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There is Irish Sunshine in this Shortened Sailing Summer – Just Catch It When You Can

24th July 2020
Is proper sunshine sailing a "Mission Impossible" in this woeful summer? Not so. Paul Reilly and Davy Howard find extra-luminous sunshine on Saturday afternoon, racing the HYC-owned J/80 Mission 43 in the Aqua Two-Hander Challenge off the Fingal coast Is proper sunshine sailing a "Mission Impossible" in this woeful summer? Not so. Paul Reilly and Davy Howard find extra-luminous sunshine on Saturday afternoon, racing the HYC-owned J/80 Mission 43 in the Aqua Two-Hander Challenge off the Fingal coast Photo: Lynn Reilly

When your dad and your brother are out having a ding-dong against each other in a couple of J/80s in the popular annual Aqua Restaurant Two-Handed Challenge from Howth up round Lambay and back, the dutiful daughter and loving sister knows that when some rare sunshine suddenly arrives, it’s her job to hop in the RIB and take some snaps of it all, for heaven knows but we’ve had little enough sailing - and even less sunshine - this far in 2020’s truncated season.

Lynn Reilly knew where her duty lay, and captured these magic moments last Saturday as she chased brother Paul and Davy Howard in the club-owned Mission 43 (don’t ask), and her father Nobby in his own Red Cloud (again don’t ask) crewed by Ian McCormack, who is a multi-interest Howth peninsula sailor, as he’s Commodore of Sutton Dinghy Club and is also a part-owner in the vintage Howth 17 Pauline.

As already reported, in a 38-boat fleet the overall winners in the open IRC Division were Sam O’Byrne and Ryan Glynn racing the Wright/DeNeve-owned classic Half Tonner Mata, while the J/80s were won in another club-owned boat, Cryptohouse raced by Diana Kissane and Graham Curran. On down the line in the J/80s, Paul and Davy were fifth, and Nobby and Ian were sixth. But when you get a surprise present of sudden sunshine like this, placings are of minor importance - the sheer joy of sailing in sun with a warm breeze is more than enough to be going along with.

A J/80 can be busy enough with just two on boardA J/80 can be busy enough with just two on board, but Paul Reilly on helm and Davy Howard on the big sail have found the sweet spot. Photo: Lynn Reilly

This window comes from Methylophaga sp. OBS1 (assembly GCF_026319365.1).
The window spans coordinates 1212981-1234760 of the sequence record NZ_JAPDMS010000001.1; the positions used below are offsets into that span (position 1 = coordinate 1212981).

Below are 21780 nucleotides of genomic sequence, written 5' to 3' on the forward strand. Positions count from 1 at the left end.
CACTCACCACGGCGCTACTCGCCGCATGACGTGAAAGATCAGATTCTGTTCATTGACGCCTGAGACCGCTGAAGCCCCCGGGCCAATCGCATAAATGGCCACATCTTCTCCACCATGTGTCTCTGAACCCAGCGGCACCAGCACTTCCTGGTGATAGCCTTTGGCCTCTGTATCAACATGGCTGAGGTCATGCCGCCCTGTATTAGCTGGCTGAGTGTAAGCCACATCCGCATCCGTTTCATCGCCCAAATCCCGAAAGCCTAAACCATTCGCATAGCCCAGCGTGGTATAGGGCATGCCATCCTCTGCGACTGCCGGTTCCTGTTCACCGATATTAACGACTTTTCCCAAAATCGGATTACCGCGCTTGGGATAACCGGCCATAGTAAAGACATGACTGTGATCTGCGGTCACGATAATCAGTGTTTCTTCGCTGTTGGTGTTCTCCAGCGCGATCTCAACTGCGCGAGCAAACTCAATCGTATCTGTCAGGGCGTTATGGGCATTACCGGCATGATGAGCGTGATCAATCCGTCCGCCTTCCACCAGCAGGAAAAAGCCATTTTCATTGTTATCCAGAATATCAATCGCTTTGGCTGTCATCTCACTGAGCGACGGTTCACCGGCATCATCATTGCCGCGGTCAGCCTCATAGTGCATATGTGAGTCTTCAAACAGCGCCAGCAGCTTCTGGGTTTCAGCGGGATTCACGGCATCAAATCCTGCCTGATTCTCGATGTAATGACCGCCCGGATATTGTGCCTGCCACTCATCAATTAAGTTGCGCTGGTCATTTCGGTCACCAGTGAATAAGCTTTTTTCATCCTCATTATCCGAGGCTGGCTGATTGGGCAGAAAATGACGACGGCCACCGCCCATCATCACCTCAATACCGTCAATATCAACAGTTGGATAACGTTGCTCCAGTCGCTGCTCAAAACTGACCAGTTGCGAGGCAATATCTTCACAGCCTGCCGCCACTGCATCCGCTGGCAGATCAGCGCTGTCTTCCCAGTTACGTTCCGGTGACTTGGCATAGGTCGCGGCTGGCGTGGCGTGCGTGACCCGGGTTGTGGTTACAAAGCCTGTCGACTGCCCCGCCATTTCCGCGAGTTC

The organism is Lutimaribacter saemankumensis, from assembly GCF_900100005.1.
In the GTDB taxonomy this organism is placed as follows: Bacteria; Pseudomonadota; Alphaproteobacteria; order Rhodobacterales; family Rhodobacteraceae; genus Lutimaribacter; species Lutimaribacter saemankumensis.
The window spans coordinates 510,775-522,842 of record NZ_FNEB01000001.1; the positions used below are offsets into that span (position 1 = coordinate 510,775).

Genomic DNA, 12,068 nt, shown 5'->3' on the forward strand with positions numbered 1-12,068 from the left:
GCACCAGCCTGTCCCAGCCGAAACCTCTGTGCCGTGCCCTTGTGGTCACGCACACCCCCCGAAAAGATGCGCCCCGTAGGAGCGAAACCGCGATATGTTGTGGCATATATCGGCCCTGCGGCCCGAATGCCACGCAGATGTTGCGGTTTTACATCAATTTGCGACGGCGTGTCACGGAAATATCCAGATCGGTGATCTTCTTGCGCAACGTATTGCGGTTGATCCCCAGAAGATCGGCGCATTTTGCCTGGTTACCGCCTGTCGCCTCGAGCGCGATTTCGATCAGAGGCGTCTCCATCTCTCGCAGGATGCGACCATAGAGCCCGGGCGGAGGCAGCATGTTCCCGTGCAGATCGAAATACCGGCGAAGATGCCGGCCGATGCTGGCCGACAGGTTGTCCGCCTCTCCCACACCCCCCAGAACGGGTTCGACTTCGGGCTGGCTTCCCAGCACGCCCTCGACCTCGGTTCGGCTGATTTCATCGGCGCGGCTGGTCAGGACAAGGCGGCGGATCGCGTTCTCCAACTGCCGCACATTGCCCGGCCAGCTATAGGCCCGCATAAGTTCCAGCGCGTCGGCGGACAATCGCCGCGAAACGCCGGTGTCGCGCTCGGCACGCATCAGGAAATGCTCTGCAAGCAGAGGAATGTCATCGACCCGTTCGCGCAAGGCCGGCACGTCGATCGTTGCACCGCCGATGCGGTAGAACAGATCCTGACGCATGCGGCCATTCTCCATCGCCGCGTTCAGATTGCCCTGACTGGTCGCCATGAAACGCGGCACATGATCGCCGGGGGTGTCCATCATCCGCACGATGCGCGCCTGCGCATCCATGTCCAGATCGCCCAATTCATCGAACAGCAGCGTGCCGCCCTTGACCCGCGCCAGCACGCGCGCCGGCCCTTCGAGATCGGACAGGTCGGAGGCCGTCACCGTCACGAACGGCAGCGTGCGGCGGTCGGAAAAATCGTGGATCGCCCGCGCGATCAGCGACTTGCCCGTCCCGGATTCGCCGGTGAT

Hanging in there. As the wind backs a little, it starts to get marginal to hold the course to weather's Ireland’s Eye on the way to the finish Hanging in there. As the wind backs it little, it starts to get marginal to hold the course to weather's Ireland’s Eye on the way to the finish. Photo: Lynn Reilly

 Nobby Reilly crewed by Ian McCormack on track with white sailsBack to basics. Nobby Reilly crewed by Ian McCormack on track with white sails, while it looks as though the sun may even be shining beyond the peninsula at Dun Laoghaire. Photo: Lynn Reilly

Published in Howth YC
WM Nixon

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WM Nixon

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William M Nixon has been writing about sailing in Ireland for many years in print and online, and his work has appeared internationally in magazines and books. His own experience ranges from club sailing to international offshore events, and he has cruised extensively under sail, often in his own boats which have ranged in size from an 11ft dinghy to a 35ft cruiser-racer. He has also been involved in the administration of several sailing organisations.

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Howth Yacht Club is the largest members sailing club in Ireland, with over 1,700 members. The club welcomes inquiries about membership - see top of this page for contact details.

Howth Yacht Club (HYC) is 125 years old. It operates from its award-winning building overlooking Howth Harbour that houses office, bar, dining, and changing facilities. Apart from the Clubhouse, HYC has a 250-berth marina, two cranes and a boat storage area. In addition. its moorings in the harbour are serviced by launch.

The Club employs up to 31 staff during the summer and is the largest employer in Howth village and has a turnover of €2.2m.

HYC normally provides an annual programme of club racing on a year-round basis as well as hosting a full calendar of International, National and Regional competitive events. It operates a fleet of two large committee boats, 9 RIBs, 5 J80 Sportboats, a J24 and a variety of sailing dinghies that are available for members and training. The Club is also growing its commercial activities afloat using its QUEST sail and power boat training operation while ashore it hosts a wide range of functions each year, including conferences, weddings, parties and the like.

Howth Yacht Club originated as Howth Sailing Club in 1895. In 1968 Howth Sailing Club combined with Howth Motor Yacht Club, which had operated from the West Pier since 1935, to form Howth Yacht Club. The new clubhouse was opened in 1987 with further extensions carried out and more planned for the future including dredging and expanded marina facilities.

HYC caters for sailors of all ages and run sailing courses throughout the year as part of being an Irish Sailing accredited training facility with its own sailing school.

The club has a fully serviced marina with berthing for 250 yachts and HYC is delighted to be able to welcome visitors to this famous and scenic area of Dublin.

New applications for membership are always welcome and can be accessed through its official website.

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